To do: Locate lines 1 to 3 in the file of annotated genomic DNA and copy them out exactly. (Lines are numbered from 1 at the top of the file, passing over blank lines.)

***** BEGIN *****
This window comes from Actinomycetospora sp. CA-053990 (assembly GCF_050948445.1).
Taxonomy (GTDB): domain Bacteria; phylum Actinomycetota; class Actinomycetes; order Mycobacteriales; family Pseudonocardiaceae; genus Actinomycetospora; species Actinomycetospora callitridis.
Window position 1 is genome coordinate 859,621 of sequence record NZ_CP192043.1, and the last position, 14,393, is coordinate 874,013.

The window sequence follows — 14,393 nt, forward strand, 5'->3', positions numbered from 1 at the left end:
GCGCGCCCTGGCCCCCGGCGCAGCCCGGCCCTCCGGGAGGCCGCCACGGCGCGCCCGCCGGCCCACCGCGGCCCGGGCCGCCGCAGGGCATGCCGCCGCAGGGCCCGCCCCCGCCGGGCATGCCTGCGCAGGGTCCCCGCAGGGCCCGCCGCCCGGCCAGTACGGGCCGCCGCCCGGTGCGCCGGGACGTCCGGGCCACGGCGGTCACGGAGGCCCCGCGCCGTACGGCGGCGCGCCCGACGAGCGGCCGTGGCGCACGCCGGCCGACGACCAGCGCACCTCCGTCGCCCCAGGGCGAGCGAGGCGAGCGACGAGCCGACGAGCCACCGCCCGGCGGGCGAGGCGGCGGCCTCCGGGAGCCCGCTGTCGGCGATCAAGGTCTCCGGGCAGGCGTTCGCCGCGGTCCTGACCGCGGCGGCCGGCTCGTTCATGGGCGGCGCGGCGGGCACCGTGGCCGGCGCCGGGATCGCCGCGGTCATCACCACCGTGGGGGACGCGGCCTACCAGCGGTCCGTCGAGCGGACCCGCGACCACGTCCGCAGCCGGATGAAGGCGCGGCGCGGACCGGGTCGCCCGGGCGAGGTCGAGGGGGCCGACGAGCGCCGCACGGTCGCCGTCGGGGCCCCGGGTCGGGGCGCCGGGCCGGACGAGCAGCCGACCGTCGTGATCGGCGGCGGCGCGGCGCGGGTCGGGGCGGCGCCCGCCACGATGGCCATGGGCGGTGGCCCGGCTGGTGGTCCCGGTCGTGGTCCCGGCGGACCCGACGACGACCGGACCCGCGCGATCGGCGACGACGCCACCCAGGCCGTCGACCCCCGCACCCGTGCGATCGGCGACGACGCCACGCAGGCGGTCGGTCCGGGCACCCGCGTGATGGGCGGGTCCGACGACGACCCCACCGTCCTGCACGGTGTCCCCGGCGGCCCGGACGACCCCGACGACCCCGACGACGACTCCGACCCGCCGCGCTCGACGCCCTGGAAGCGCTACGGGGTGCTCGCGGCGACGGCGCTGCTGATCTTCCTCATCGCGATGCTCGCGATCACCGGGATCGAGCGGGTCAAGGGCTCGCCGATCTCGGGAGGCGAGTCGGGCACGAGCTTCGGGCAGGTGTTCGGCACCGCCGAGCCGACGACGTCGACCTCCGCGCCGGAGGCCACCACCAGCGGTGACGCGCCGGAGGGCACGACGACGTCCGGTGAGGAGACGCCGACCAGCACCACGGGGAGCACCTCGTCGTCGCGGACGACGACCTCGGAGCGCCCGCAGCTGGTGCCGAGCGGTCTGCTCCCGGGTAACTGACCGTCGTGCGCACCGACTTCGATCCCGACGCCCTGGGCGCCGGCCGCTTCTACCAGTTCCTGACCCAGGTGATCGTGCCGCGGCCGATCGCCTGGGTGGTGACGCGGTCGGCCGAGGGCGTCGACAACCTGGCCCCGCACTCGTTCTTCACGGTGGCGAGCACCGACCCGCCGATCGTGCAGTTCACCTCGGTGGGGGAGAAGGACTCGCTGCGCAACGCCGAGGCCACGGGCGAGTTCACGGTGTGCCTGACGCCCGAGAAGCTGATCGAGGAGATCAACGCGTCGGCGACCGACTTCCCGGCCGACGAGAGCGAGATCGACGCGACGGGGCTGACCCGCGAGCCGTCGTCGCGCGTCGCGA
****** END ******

This window comes from Actinomycetospora sp. CA-053990 (assembly GCF_050948445.1).
Taxonomy (GTDB): domain Bacteria; phylum Actinomycetota; class Actinomycetes; order Mycobacteriales; family Pseudonocardiaceae; genus Actinomycetospora; species Actinomycetospora callitridis.
Window position 1 is genome coordinate 859,621 of sequence record NZ_CP192043.1, and the last position, 14,393, is coordinate 874,013.